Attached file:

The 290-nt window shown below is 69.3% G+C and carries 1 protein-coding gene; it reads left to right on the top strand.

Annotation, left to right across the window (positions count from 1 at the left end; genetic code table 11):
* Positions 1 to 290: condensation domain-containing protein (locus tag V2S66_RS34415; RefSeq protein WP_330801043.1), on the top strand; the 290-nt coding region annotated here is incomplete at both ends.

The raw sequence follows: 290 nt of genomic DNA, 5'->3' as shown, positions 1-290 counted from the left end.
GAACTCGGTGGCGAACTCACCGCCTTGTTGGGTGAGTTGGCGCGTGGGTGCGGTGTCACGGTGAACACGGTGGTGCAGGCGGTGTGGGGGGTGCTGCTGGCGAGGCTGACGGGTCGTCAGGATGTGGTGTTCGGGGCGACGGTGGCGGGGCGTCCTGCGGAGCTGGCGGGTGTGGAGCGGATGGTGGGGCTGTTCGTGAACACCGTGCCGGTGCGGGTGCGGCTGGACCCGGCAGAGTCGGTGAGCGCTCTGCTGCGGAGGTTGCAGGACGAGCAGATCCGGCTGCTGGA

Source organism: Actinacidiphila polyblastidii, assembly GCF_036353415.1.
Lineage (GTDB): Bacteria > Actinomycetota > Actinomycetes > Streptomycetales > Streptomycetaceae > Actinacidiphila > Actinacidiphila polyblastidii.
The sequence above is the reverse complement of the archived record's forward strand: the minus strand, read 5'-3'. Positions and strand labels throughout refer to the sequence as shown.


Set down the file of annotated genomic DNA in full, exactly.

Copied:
The 290-nt window shown below is 69.3% G+C and carries 1 protein-coding gene; it reads left to right on the top strand.

Annotation, left to right across the window (positions count from 1 at the left end; genetic code table 11):
* Positions 1 to 290: condensation domain-containing protein (locus tag V2S66_RS34415; RefSeq protein WP_330801043.1), on the top strand; the 290-nt coding region annotated here is incomplete at both ends.

The raw sequence follows: 290 nt of genomic DNA, 5'->3' as shown, positions 1-290 counted from the left end.
GAACTCGGTGGCGAACTCACCGCCTTGTTGGGTGAGTTGGCGCGTGGGTGCGGTGTCACGGTGAACACGGTGGTGCAGGCGGTGTGGGGGGTGCTGCTGGCGAGGCTGACGGGTCGTCAGGATGTGGTGTTCGGGGCGACGGTGGCGGGGCGTCCTGCGGAGCTGGCGGGTGTGGAGCGGATGGTGGGGCTGTTCGTGAACACCGTGCCGGTGCGGGTGCGGCTGGACCCGGCAGAGTCGGTGAGCGCTCTGCTGCGGAGGTTGCAGGACGAGCAGATCCGGCTGCTGGA

Source organism: Actinacidiphila polyblastidii, assembly GCF_036353415.1.
Lineage (GTDB): Bacteria > Actinomycetota > Actinomycetes > Streptomycetales > Streptomycetaceae > Actinacidiphila > Actinacidiphila polyblastidii.
The sequence above is the reverse complement of the archived record's forward strand: the minus strand, read 5'-3'. Positions and strand labels throughout refer to the sequence as shown.